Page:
Sponsored by Stewart Title Guaranty Company
By Ted C. Jones, PhD
Job Growth—Ticket Sales Funding Future Talent
The latest 12-months saw 2.24 million net new jobs created for a tepid 1.55 percent job growth rate. While the United States has the most jobs in its history, the rate of growth is abysmal. As recent as February 2015, three+ million new jobs were created. Good news was the 222,000 new jobs created in June with a 4.4 percent unemployment rate.
Cooling Commercial Real Estate—Concession Sales
Commercial sales peaked in 2007 at $571 billion according to Real Capital Analytics and made a run at hitting that mark in 2015 but fell short. In the first half of 2017 (preliminary), commercial sales dropped 21.2 percent year-over-year. Magnifying the decline is a strong U.S. dollar that is impeding foreign buyers by raiding their effective price. Global uncertainty is likely to see the U.S. dollar to remain strong.
Rising Interest and Cap Rates—Payroll
The Federal Reserve has now increased its target on the Fed Funds rate twice this year by 25 basis points each time, with a third increase likely in the coming six months. Some markets will not see rents increase adequately to offset larger cap rates, placing downward pressure on pricing.
Tax Law Changes—The Curve Ball
Tax reform is the change-up pitch out there today. We just don’t know what to expect. No doubt the showdown for the 2018 budget this September and corresponding tax law changes will be a tenuous issue in Congress. The uncertainty of the final tax regulations continues to mute transaction volumes as the year progresses. On the table is elimination of Section 1031 like-kind exchanges, a move that would further erode liquidity in the commercial real estate market place.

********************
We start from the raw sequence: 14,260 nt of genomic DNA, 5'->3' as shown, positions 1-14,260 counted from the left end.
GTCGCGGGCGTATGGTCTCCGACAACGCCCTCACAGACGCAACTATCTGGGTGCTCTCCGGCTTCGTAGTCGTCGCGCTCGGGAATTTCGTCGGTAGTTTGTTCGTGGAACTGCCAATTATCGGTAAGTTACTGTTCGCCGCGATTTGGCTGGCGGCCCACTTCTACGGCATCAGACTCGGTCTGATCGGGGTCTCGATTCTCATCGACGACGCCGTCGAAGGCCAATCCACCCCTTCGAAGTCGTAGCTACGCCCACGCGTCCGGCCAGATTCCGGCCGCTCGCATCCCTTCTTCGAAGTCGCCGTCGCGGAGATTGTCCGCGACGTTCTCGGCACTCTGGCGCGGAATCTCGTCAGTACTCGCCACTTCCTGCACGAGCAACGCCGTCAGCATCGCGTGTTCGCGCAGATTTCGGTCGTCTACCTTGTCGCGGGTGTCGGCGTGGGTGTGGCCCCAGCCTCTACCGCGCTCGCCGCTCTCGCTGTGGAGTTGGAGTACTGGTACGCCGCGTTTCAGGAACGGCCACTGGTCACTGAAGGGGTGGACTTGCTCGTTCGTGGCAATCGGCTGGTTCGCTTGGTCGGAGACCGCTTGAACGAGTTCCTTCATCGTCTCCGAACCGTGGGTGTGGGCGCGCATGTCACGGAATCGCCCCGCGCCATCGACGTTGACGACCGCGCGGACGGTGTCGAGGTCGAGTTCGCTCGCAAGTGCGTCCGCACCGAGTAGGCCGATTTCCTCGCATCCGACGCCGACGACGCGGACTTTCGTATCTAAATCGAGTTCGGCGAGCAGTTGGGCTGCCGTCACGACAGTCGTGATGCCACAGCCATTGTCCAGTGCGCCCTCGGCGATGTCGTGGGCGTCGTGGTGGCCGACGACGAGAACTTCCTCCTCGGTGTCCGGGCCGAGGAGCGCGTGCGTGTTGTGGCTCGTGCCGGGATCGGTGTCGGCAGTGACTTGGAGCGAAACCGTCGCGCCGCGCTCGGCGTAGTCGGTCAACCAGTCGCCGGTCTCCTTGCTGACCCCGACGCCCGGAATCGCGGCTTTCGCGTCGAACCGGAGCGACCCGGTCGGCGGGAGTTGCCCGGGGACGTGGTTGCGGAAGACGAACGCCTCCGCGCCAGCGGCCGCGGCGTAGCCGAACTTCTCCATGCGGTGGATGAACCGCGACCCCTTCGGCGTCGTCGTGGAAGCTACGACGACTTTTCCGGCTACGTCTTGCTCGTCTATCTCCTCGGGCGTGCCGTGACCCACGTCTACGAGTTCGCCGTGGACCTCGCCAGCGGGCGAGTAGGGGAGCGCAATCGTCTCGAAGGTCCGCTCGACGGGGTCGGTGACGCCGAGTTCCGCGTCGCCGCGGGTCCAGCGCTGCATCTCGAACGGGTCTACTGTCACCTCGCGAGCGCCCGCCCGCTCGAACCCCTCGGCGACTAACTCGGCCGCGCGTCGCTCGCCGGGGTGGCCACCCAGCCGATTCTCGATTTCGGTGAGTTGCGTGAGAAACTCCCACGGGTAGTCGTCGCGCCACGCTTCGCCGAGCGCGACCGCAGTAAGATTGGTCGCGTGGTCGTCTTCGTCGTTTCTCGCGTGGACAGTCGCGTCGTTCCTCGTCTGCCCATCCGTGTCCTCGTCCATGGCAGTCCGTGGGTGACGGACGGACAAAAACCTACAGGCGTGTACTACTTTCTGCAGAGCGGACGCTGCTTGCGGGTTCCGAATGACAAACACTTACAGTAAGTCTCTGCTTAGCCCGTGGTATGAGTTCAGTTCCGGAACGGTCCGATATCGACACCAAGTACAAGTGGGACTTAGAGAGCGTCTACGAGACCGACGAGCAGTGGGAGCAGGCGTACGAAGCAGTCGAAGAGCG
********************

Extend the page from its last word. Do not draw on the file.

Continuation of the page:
Trump is the new pitcher in the league, with an ERA yet to be determined.
Industrial Real Estate—The MVP
Industrial real estate is the fastball of industry. Abundant, cheap energy is a structural long-term deal changer for industrial real estate and for the U.S. economy.
Retail—The Clean Up Hitter
Driving retail for the next 14 years will be household formations by millennials, with 1.2 million net new households annually. However, structural changes in how and where people shop will continue to produce winners and losers in the retail segment. The big loser: department stores. Winners: high-touch, high-service boutiques, some big boxes, online sales and related hybrid models.
Just like the number of fresh pitchers, the local interaction of supply and demand is core to local office market performance.
Apartments—All Over the Park
Since the burst of the housing bubble, apartment construction has been an ongoing growth business. Rents are declining in some markets as supply deliveries outpace demand while shortages persist in others.
The Wind Up and the Pitch….
Without winning the pennant it’s going to be difficult to sell-out the tickets for next year. Just like a non-contender ball team, commercial real estate remains the game people still love to play and attend, but not with the sales volume seen in recent years. Still, it remains a great game.
Ted C Jones, Ph.D., is chief economist at Stewart Title Guaranty Company. Read more from Ted at http://blog.stewart.com/stewart/category/jones-on-real-estate/
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